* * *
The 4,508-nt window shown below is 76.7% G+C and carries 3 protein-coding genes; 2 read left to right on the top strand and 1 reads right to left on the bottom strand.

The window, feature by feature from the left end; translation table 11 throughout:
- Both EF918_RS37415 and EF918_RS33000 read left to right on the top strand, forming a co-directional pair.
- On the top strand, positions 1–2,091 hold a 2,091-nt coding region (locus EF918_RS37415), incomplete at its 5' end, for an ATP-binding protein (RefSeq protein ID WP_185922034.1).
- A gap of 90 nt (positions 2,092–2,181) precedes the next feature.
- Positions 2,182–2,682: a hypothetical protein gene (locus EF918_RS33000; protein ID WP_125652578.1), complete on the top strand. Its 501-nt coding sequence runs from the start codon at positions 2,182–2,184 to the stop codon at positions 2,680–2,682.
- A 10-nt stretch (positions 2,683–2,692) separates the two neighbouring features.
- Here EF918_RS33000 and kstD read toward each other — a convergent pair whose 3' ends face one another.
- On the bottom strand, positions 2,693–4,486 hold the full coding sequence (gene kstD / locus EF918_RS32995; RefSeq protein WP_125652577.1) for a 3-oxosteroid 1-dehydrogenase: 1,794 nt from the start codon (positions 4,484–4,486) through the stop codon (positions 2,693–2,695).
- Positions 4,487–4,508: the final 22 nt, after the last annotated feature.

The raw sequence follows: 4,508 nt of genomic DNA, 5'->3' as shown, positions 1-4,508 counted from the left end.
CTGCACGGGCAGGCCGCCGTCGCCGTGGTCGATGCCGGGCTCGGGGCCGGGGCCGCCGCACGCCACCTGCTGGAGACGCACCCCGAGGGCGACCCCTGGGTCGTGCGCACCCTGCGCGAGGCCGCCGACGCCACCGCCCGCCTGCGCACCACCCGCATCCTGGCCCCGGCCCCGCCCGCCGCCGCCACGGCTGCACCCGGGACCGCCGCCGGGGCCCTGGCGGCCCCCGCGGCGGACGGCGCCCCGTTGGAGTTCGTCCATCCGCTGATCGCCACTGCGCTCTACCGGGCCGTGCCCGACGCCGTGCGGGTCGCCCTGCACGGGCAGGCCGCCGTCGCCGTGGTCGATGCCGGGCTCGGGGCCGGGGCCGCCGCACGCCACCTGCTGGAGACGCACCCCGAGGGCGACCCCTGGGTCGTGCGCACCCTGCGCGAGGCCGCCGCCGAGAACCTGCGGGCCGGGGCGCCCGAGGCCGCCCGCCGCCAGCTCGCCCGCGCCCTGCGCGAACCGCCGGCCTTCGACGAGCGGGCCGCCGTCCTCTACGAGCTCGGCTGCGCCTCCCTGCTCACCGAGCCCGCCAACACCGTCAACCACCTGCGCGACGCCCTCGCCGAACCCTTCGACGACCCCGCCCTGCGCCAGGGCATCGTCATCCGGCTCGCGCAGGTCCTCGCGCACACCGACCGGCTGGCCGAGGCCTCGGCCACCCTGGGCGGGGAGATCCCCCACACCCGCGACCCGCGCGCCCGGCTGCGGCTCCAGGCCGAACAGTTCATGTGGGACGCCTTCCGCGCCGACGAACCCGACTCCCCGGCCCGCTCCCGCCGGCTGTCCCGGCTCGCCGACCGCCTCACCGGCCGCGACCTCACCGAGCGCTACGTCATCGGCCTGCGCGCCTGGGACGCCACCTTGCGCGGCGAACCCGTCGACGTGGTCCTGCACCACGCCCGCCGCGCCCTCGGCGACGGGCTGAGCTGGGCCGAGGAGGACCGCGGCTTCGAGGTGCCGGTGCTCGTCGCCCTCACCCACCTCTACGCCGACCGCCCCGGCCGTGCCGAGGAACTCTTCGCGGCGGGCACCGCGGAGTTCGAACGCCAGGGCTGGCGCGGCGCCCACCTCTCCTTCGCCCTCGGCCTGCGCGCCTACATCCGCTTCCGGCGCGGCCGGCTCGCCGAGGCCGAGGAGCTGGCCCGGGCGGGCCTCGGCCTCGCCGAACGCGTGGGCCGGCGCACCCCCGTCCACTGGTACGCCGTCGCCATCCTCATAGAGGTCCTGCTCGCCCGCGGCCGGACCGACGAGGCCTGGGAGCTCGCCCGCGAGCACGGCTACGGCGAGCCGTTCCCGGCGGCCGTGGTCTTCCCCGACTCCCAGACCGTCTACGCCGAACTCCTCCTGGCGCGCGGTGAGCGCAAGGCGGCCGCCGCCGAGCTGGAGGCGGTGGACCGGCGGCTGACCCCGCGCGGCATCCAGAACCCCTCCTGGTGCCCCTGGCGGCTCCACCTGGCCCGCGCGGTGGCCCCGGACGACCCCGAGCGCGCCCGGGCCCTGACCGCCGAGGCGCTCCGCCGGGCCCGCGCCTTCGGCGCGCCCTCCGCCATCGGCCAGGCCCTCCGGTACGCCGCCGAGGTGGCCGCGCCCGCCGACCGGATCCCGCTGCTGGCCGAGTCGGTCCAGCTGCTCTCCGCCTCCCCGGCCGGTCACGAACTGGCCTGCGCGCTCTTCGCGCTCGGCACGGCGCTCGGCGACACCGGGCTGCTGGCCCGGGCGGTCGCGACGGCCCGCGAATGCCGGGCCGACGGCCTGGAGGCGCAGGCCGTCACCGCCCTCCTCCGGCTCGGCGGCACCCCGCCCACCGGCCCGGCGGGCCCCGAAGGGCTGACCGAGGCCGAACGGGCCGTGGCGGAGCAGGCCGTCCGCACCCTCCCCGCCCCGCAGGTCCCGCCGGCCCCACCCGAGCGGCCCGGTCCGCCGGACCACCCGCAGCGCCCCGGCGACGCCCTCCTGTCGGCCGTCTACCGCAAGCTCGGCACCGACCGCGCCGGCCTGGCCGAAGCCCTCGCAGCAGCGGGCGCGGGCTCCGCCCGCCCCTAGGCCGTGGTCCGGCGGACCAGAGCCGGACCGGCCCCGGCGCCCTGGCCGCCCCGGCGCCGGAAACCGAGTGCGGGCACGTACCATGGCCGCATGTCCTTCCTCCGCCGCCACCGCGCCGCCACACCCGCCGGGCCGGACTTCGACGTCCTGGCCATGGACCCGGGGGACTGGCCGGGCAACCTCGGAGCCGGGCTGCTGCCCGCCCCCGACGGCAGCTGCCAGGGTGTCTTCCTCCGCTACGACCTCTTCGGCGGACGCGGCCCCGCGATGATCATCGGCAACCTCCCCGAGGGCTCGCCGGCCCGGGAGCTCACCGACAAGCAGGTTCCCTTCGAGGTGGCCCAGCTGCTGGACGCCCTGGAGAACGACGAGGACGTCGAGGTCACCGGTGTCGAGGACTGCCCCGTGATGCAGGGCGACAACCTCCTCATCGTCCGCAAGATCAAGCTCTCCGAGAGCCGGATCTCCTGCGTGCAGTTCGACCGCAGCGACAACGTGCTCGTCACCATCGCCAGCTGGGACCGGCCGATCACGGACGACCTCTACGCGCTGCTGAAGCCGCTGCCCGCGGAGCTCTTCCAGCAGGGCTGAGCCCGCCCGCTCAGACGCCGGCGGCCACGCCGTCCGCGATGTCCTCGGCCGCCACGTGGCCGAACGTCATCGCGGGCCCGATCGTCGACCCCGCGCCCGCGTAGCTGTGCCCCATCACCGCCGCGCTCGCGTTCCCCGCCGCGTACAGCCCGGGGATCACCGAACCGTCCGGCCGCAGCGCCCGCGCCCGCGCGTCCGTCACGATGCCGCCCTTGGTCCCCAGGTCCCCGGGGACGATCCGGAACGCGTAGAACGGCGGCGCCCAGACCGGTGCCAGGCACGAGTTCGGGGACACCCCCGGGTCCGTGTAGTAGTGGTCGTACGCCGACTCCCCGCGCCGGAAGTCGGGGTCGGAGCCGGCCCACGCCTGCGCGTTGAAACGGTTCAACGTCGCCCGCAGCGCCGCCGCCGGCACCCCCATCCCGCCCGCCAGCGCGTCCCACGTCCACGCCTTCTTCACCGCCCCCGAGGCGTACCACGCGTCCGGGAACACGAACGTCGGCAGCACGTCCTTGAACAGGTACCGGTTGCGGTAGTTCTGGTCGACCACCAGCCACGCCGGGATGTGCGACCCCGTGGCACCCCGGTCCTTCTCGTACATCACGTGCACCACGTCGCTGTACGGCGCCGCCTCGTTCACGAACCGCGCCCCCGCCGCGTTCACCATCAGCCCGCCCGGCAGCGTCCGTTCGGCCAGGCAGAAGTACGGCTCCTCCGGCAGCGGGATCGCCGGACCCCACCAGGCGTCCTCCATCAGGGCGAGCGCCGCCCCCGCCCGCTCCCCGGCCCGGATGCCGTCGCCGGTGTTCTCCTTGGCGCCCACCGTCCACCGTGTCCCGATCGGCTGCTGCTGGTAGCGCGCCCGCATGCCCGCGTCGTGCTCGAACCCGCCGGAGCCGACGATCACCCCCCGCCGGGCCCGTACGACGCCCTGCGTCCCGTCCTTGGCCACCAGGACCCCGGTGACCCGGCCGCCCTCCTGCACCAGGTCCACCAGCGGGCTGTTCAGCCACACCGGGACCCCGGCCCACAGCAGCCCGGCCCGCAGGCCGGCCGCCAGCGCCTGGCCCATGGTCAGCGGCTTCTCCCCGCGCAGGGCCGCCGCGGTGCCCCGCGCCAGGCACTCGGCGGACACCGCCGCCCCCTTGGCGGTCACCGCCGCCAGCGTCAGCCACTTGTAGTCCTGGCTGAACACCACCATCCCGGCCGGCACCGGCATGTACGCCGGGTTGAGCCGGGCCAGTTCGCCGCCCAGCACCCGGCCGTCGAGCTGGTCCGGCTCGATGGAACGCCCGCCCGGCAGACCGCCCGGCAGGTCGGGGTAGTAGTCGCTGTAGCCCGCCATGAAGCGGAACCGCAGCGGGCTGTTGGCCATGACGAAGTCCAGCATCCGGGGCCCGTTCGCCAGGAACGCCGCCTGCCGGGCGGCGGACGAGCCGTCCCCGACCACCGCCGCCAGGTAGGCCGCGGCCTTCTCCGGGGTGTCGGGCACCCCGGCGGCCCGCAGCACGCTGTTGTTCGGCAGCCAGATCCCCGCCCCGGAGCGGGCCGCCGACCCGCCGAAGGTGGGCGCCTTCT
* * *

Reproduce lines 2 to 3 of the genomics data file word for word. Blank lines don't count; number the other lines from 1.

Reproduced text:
The window, feature by feature from the left end; translation table 11 throughout:
- Both EF918_RS37415 and EF918_RS33000 read left to right on the top strand, forming a co-directional pair.